PubCrawl Podcast: Archetypes – Heist Narratives

This week Kelly and JJ continue their Summer of Archetypes with HEIST NARRATIVES. We’re cheating a bit as Heist Narratives are really more of a plot construction than an ARCHETYPE, per se, but we wanted to talk about movies and stories we love! Also a tangent into the adventure genre of story, a la Indiana Jones, and…a lot of Nic Cage’s filmography.

Subscribe to us on iTunesStitcherSoundcloud, or use this feed to subscribe through your podcast service of choice! If you like us, please, please, please leave a rating or review, as it helps other listeners find the podcast. We cherish each and every one of you who have taken the time to leave us feedback; you’re the stars in our sky!

Show Notes

  • The Heist narrative is more of a plot construction than an archetype, necessarily. The difference between a Heist and a Quest in terms of plot is an element of deception or perhaps ignoble motivations. Heists, in other words, are petty.
  • The object of the Heist is not necessarily the end goal of the narrative in and of itself, unlike the object of a Quest. The object of the Heist usually represents something other than the end goal, like a MacGuffin.
  • Most Heist narrative tend to involve an ensemble cast because each member of the “crew” functions in a different way plot-wise and story-wise. Each member has a specific skill or reason that the heist needs in order to pull it off and/or each member of the crew fulfills some emotional part that forms a whole.
  • Payoff is crucial for Heist narratives; the journey matters, but not more than the payoff.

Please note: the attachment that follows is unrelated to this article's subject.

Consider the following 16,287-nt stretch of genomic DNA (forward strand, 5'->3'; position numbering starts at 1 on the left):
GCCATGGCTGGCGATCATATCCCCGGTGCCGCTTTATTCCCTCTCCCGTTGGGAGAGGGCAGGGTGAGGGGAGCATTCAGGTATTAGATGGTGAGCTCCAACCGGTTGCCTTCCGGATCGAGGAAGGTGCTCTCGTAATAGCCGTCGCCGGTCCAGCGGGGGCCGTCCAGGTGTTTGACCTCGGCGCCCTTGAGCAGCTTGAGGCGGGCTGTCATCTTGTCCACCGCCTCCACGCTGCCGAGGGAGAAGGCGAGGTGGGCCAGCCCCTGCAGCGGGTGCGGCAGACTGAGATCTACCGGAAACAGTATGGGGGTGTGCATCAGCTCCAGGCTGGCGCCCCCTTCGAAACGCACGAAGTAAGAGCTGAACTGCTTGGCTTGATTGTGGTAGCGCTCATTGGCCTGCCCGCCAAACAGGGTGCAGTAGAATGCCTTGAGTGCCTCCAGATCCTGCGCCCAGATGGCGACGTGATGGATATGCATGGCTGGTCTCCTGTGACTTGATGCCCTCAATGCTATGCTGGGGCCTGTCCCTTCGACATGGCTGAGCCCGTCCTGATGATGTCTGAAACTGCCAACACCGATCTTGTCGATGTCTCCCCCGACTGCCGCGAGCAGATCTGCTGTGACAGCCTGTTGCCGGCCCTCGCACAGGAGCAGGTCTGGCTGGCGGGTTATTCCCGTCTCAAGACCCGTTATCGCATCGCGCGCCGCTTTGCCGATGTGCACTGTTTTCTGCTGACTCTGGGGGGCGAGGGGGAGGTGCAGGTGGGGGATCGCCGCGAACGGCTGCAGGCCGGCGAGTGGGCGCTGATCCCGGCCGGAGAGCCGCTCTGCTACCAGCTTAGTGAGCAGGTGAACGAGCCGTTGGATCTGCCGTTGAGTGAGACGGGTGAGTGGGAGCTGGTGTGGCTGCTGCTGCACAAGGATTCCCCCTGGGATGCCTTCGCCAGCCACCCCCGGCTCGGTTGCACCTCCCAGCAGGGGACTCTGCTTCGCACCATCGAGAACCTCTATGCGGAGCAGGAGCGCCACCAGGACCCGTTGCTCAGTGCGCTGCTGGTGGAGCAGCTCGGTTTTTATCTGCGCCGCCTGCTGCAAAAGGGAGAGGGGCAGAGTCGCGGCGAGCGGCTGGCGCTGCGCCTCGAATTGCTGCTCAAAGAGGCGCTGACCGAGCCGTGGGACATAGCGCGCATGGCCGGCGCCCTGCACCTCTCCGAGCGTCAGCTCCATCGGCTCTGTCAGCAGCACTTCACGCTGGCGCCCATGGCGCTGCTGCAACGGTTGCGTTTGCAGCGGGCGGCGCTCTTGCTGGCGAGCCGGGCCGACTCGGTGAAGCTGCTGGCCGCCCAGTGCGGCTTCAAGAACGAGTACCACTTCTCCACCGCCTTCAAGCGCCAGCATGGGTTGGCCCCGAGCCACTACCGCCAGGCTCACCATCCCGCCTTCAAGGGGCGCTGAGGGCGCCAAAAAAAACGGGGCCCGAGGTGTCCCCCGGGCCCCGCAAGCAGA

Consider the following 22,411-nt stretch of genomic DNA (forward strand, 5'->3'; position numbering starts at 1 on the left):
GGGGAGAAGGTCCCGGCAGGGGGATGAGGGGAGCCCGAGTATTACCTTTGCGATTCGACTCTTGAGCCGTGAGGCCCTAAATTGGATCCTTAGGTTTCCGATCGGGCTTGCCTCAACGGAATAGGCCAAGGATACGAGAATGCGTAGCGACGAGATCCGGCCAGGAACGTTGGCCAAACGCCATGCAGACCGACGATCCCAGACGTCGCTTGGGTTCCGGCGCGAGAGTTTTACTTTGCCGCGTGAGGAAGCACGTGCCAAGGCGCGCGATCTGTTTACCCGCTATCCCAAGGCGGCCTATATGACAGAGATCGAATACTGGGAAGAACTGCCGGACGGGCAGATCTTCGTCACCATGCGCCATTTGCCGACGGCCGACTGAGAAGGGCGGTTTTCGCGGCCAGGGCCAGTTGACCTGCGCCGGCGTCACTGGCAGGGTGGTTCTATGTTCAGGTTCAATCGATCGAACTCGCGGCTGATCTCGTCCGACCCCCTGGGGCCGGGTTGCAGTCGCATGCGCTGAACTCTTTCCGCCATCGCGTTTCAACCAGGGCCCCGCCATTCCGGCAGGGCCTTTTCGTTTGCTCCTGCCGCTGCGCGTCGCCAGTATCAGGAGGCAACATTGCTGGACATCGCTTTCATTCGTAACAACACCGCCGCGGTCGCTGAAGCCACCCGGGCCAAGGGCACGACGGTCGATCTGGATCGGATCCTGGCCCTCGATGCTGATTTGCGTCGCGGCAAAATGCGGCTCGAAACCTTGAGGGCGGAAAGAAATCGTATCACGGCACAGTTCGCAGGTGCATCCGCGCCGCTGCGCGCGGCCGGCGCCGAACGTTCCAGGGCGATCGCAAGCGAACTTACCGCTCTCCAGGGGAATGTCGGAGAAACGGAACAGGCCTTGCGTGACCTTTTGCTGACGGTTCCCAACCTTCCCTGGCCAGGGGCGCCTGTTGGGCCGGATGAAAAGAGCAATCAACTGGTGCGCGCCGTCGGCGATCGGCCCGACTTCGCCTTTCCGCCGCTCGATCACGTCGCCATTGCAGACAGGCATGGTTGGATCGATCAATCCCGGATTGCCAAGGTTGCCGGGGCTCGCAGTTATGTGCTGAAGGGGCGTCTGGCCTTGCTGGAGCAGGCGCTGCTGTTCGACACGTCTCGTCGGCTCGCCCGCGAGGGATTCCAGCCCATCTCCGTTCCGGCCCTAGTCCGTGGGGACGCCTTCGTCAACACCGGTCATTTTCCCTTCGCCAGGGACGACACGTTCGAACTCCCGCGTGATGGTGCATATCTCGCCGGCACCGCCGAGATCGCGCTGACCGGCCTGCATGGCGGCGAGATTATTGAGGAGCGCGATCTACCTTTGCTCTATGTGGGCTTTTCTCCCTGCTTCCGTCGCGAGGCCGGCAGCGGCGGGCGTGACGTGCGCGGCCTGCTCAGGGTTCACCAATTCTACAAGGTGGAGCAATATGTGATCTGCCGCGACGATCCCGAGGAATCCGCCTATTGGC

• The difference between an ensemble narrative and a story with a large cast is that in an ensemble, every character has a relationship with each other. The difference between an ensemble narrator and a book with a protagonist and a lot of side characters is that in an ensemble, every character is crucial to the journey of the story.

What We’re Working On

  • Kelly is working on client stuff
  • JJ is waiting for her editorial letter and drawing a little bit more

Books Discussed/What We’re Reading

Off Menu Recommendations

What You’re Asking

Is it helpful for a hopeful author to have a blog? What are agents looking for if they have a blog?
—@EpicEmP

It doesn’t really matter for fiction writers to have a blog. Blog if you like! Or don’t if you don’t! The only thing agents are really looking for in a blog is a professional online presence. A blog does not sell books unless the content is directly related to your book. This is more common for nonfiction writers, like writers of cookbooks or travel essays or even memoir.

That’s all for this week! Next week we’ll continue our Summer of Archetypes, continuing with REVENGE AND REDEMPTIONS! As always if you have any questions, feel free to leave them in the comments below, send us an ask on Tumblr, or tweet using the hashtag #askpubcrawl!

No comments yet.

Leave a Reply